Legal highs: Rooftop tours offer fresh look at Saint Petersburg



Fri, 01 Sep 2017 - 10:56 GMT


Fri, 01 Sep 2017 - 10:56 GMT

A tourist looks at the city during a visit to the first official tour of the roofs in Saint Petersburg on August 11, 2017. ― AFP

A tourist looks at the city during a visit to the first official tour of the roofs in Saint Petersburg on August 11, 2017. ― AFP

SAINT PETERSBURG - 1 September 2017: Standing on a roof in central Saint Petersburg, Marta Granadeiro gasped as she watched the statues on the Hermitage Museum's facade gleam in the sunset.

“We wanted to see something extraordinary in Saint Petersburg and now we have,” said Granadeiro, a 23-year-old Spanish tourist who climbed onto the roof of an apartment building on a tour organised by a local tourism agency.

The rusty rooftops of Russia's tsarist-era capital, with its romantic skyline of elegant onion domes and pre-revolutionary buildings, have long been a coveted destination for illegal excursions.

To convince officials to let tourists admire the city from above, the agency PanoramicRoof spent four years navigating bureaucratic hoops to get the necessary permits.

“I had this idea after getting my wedding photos taken on Saint Petersburg's roofs,” said Anastasiya Krasitskaya, the agency's coordinator. “It was fantastic but dangerous and uncomfortable, the roof was slippery, and all in all it was stressful.”

Previously tourists could only surreptitiously access the building's roof. Those living in the flats below sometimes called the police when they spotted visitors clambering up the stairwell.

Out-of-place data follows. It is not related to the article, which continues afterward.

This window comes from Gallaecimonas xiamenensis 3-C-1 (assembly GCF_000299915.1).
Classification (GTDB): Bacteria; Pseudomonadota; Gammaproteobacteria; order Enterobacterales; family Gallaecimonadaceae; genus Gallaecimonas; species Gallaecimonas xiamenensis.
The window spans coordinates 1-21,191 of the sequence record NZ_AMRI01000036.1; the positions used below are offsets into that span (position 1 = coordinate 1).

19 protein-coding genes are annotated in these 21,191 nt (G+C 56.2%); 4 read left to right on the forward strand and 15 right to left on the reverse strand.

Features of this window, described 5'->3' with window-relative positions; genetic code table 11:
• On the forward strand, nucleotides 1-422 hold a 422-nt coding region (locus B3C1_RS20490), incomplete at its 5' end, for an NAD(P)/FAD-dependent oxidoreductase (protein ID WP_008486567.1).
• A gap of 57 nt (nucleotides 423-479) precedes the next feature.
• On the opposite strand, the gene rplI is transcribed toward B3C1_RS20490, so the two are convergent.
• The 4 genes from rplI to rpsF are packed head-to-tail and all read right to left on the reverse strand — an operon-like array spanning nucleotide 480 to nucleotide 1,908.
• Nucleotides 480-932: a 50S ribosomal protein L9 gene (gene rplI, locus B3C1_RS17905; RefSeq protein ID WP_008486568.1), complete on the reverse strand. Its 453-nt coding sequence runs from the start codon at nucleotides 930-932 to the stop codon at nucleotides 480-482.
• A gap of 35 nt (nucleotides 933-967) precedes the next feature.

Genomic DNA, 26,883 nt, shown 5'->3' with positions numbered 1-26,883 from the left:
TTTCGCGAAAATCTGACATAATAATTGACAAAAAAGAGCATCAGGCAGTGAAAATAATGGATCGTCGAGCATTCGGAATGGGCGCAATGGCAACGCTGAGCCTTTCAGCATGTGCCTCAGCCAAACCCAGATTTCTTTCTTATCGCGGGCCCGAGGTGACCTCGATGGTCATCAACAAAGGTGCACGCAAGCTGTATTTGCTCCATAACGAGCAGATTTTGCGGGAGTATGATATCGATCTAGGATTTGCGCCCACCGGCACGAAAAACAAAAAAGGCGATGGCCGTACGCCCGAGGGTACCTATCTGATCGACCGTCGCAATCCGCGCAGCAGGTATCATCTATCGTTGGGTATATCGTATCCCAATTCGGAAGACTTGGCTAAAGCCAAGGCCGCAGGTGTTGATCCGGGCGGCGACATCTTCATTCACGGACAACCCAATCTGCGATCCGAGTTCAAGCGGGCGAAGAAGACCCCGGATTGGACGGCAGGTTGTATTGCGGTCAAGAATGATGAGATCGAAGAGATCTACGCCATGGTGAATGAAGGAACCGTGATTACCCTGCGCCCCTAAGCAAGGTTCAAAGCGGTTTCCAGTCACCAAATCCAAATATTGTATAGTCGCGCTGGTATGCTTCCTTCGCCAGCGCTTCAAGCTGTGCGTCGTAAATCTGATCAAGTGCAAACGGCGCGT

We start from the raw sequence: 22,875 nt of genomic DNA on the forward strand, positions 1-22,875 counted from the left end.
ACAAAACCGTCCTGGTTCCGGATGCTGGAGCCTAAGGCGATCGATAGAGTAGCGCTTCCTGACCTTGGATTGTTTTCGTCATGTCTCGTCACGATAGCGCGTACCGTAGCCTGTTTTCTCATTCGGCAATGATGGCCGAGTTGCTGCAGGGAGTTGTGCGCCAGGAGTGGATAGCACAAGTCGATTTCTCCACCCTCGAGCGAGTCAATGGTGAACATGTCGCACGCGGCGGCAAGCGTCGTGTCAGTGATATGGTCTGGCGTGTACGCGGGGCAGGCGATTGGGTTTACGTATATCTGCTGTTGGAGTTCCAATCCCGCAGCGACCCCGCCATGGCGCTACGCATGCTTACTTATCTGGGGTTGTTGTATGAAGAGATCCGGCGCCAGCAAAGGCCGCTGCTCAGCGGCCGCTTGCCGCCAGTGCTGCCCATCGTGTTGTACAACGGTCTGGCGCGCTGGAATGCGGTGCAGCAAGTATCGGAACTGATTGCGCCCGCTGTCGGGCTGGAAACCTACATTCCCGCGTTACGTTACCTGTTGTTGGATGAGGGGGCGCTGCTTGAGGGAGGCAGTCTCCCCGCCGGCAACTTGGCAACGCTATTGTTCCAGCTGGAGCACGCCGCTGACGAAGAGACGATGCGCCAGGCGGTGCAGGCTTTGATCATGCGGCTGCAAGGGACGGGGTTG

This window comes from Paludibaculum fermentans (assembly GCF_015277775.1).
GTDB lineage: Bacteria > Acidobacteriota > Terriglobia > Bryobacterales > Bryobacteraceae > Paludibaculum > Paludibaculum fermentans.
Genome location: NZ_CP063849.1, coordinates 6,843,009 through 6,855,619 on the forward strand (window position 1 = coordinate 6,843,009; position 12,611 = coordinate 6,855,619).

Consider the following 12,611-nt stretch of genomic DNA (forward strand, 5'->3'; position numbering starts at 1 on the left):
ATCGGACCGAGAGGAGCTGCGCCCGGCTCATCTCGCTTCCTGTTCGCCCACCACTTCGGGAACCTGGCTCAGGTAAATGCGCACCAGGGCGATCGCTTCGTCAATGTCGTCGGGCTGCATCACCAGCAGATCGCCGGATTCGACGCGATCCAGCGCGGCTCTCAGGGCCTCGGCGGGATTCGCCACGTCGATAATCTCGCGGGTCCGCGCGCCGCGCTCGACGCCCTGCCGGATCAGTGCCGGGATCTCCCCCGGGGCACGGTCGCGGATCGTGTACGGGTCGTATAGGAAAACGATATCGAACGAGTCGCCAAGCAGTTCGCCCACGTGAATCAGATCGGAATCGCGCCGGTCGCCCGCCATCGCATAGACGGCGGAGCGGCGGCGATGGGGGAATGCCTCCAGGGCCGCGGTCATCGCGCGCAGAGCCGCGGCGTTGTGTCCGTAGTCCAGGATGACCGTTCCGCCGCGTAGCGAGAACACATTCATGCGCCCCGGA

Eventually the agency decided to strike a deal with the residents, offering to repair the stairwell in exchange for access to the roof.

Only for foreigners?

The city of 5.3 million annually draws in throngs of visitors ― 6.9 million in 2016 ― eager to see sights associated with the rule of the Russian monarchs and gape at its museum collections.

But some tourists are also drawn to go off the beaten path for a more adventurous experience.

Rooftops offer the best view of the city's skyline, which has remained lowrise in the historic centre.

The city's 18th-century founder Tsar Peter the Great ordered architects not to build anything higher than the Peter and Paul Fortress: 122.5 metres (402 feet).

Alexander Semyonov, the head of PanoramicRoof, took five tourists through the building's attic, heading toward the roof.

Before going out to the open air, he repeated safety instructions: don't walk too fast and carefully follow the guide. He distributed hard hats and binoculars.

“Safety is paramount,” Semyonov told the tourists, who were busy snapping photos.

They proceeded carefully along the crest of the roof, gripping a metre-high metal barrier to avoid slipping down the slope.

For Andrei Stepanov, who takes groups on more clandestine outings, PanoramicRoof's trip is too tame and “mostly for the elderly and for foreigners”.

For him going the official route is a waste of time: residents rarely make a fuss and even when they do, the fine is only 500 rubles (RM36.80).

He said the agency charges too much (500 to 700 rubles) and only skims the surface of the city's world of rooftops.

“For that price, we can arrange a visit to several roofs, and even walk along from one to another, to take in more views,” he said.

“That's what's extraordinary, not any officially sanctioned visit.”



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